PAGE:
Quite a few eggs give the clafoutis its rise and as it bakes, juice from the fruit oozes throughout the dish. The top turns slightly brown and the smell, oh the smell! If they made peach, raspberry, cherry, buttermilk and orange zest clafoutis perfume I would wear it all the time. 
I sweetened my clafoutis batter only with honey, so I topped it with a touch of powdered sugar when it came out of the oven. Do you remember what your first kiss felt like? I don't mean the one where you knocked teeth and then coughed in his mouth (yeah, I'm a catch). I mean your first good kiss- when you blacked out a little and felt tingly all over? My first bite of clafoutis was a similar experience. I hope you enjoy it as much as I did. 
Summer Clafoutis:
-serves six
(based on Pear Clafoutis, by Ina Garten) 
1/2 cup raw honey
3 large eggs
6T all purpose flour (use cornstarch if you want to go GF)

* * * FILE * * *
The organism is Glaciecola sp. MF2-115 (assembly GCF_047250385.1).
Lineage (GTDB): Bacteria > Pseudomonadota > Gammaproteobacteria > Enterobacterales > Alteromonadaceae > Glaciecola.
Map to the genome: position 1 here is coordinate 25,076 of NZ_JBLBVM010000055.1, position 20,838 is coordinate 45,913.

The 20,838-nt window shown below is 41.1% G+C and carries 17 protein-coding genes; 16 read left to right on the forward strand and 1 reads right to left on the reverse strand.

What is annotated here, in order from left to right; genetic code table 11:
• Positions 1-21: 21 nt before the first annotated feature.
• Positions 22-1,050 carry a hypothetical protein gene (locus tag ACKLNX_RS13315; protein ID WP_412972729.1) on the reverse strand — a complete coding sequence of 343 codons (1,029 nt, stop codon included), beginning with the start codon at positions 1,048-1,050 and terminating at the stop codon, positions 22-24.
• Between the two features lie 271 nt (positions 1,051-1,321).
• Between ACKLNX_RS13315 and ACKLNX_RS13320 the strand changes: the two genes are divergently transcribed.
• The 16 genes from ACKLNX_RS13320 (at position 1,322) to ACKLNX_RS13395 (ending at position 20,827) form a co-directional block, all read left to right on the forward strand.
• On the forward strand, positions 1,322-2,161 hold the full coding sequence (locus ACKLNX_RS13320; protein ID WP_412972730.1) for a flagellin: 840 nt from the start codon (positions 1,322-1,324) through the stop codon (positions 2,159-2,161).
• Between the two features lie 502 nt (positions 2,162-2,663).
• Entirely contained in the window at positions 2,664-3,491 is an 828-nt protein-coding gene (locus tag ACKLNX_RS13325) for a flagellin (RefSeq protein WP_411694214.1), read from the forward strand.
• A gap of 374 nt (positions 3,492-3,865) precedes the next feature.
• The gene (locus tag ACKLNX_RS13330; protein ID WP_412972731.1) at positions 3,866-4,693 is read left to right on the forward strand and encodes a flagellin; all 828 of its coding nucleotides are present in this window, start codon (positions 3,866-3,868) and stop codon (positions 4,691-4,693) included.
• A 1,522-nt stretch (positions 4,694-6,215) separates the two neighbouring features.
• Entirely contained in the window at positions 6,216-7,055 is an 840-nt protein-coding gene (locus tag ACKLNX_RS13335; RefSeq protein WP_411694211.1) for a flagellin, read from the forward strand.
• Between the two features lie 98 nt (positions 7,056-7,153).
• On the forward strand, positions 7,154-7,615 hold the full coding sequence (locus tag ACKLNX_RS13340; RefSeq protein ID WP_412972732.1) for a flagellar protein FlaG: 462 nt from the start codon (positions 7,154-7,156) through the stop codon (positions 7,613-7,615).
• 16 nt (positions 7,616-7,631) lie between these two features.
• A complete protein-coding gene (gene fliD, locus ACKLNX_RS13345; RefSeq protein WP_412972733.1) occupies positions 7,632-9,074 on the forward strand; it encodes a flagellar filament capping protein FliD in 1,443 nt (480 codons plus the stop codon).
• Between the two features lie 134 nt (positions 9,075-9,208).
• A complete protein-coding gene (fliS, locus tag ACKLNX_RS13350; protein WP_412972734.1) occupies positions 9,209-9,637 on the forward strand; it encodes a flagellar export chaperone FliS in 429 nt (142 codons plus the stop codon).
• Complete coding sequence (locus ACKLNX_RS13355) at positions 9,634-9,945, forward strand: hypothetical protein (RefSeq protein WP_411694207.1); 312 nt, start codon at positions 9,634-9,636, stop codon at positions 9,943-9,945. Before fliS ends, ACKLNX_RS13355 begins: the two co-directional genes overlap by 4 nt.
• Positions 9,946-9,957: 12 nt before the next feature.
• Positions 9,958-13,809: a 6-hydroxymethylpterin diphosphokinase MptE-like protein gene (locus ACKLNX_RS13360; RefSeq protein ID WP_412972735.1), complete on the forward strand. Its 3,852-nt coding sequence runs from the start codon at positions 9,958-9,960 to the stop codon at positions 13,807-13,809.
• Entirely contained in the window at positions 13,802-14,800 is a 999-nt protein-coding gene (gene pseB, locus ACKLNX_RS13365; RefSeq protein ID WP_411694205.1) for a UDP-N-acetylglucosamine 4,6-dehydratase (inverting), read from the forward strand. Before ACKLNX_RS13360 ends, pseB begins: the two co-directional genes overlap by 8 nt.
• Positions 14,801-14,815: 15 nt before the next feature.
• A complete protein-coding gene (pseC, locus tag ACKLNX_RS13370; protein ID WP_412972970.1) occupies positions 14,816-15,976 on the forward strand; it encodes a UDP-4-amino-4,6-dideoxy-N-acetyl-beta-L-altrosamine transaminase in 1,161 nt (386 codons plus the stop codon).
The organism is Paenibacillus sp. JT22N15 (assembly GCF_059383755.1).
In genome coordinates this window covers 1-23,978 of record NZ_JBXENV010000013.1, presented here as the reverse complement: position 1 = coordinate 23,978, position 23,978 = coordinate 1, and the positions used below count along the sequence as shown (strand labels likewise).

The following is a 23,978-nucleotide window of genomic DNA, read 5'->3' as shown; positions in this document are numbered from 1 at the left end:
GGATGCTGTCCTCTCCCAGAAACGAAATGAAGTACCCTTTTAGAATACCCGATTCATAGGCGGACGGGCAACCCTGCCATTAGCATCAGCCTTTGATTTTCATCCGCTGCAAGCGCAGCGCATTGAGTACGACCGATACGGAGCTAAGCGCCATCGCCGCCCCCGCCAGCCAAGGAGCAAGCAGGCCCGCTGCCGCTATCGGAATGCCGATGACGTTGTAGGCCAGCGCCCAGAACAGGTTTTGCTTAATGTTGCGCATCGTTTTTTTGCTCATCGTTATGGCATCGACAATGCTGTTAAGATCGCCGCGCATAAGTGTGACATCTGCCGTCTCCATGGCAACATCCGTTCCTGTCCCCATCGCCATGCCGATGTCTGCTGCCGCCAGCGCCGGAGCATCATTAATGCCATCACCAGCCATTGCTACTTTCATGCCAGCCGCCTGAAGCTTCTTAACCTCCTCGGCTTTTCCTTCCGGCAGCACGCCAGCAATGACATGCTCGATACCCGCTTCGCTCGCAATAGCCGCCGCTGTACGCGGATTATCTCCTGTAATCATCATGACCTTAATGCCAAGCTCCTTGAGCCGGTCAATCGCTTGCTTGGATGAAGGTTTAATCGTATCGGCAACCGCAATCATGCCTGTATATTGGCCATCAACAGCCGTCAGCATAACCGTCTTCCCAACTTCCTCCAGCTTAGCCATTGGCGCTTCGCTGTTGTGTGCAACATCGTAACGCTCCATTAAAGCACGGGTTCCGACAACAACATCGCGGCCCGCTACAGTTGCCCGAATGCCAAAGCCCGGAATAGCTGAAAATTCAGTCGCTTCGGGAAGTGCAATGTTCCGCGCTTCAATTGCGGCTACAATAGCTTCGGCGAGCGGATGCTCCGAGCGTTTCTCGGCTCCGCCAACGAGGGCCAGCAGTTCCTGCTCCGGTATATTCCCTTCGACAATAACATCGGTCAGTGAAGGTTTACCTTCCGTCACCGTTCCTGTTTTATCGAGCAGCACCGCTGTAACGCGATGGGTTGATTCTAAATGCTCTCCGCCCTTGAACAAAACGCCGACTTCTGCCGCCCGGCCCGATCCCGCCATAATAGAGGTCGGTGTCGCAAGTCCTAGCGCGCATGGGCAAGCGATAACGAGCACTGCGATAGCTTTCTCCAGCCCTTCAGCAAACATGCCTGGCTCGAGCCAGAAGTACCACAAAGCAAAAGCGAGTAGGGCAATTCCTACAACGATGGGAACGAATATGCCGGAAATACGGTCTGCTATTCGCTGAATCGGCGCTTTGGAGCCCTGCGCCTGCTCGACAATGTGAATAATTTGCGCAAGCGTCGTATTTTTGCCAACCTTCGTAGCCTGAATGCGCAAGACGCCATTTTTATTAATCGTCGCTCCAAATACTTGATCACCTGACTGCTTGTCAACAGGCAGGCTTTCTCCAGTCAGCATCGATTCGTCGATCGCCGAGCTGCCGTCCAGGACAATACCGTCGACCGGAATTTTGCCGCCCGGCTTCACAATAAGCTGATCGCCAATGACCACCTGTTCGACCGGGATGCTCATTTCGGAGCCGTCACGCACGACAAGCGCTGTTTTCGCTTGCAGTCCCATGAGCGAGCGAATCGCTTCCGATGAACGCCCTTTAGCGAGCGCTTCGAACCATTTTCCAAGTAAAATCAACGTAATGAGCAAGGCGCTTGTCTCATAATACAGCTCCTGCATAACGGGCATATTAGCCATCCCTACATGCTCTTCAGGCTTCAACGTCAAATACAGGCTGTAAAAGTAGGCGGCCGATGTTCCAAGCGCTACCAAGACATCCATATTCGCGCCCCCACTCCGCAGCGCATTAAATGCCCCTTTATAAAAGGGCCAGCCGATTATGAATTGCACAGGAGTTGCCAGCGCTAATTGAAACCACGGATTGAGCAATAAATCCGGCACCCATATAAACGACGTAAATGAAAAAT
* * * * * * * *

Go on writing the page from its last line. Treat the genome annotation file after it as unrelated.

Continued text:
1 1/2 cups buttermilk (I used reduced fat)
2T vanilla extract
pinch of kosher salt 
zest of one orange
1/2 pint berries
3-4 piece stone fruit such as peaches, nectarines or apricots
butter and sugar for the pan

Preheat oven to 375. Butter a pie dish until covered and dust with about 1T granulated sugar. In a bowl, cream eggs and honey with electric mixer on medium for three minutes. Then add the flour, buttermilk, vanilla, salt and orange. Let batter rest for 10 minutes. Half stone fruit and place it in pie dish with berries around it (remove any pits first). Pour batter over fruit. Bake for 45 minutes or until batter does not jiggle in the middle. The top should be golden brown. Top with powdered sugar. 

Beer is Delicious: Brown Ale Sauce

Tomatoes are out and beer is back in- vive la Brewsday